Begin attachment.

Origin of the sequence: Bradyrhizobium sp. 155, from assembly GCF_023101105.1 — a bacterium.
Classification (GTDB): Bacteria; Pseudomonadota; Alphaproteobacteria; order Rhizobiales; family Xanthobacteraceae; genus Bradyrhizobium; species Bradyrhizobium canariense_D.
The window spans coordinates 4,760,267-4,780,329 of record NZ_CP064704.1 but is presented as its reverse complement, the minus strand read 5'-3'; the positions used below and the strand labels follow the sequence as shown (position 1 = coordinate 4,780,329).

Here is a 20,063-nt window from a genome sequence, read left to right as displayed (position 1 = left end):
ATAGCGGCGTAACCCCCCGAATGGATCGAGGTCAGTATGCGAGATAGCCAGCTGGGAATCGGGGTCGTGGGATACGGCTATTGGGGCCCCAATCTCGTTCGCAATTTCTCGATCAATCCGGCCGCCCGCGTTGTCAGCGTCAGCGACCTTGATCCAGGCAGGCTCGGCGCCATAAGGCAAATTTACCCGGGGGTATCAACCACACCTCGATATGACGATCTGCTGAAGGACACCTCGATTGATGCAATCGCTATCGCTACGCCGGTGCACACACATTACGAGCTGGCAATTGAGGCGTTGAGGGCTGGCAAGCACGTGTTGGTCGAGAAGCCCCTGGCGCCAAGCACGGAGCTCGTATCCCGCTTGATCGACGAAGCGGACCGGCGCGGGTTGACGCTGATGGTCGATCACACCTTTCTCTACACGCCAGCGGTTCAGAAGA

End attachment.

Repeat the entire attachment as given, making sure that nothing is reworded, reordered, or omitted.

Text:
Origin of the sequence: Bradyrhizobium sp. 155, from assembly GCF_023101105.1 — a bacterium.
Classification (GTDB): Bacteria; Pseudomonadota; Alphaproteobacteria; order Rhizobiales; family Xanthobacteraceae; genus Bradyrhizobium; species Bradyrhizobium canariense_D.
The window spans coordinates 4,760,267-4,780,329 of record NZ_CP064704.1 but is presented as its reverse complement, the minus strand read 5'-3'; the positions used below and the strand labels follow the sequence as shown (position 1 = coordinate 4,780,329).

Here is a 20,063-nt window from a genome sequence, read left to right as displayed (position 1 = left end):
ATAGCGGCGTAACCCCCCGAATGGATCGAGGTCAGTATGCGAGATAGCCAGCTGGGAATCGGGGTCGTGGGATACGGCTATTGGGGCCCCAATCTCGTTCGCAATTTCTCGATCAATCCGGCCGCCCGCGTTGTCAGCGTCAGCGACCTTGATCCAGGCAGGCTCGGCGCCATAAGGCAAATTTACCCGGGGGTATCAACCACACCTCGATATGACGATCTGCTGAAGGACACCTCGATTGATGCAATCGCTATCGCTACGCCGGTGCACACACATTACGAGCTGGCAATTGAGGCGTTGAGGGCTGGCAAGCACGTGTTGGTCGAGAAGCCCCTGGCGCCAAGCACGGAGCTCGTATCCCGCTTGATCGACGAAGCGGACCGGCGCGGGTTGACGCTGATGGTCGATCACACCTTTCTCTACACGCCAGCGGTTCAGAAGA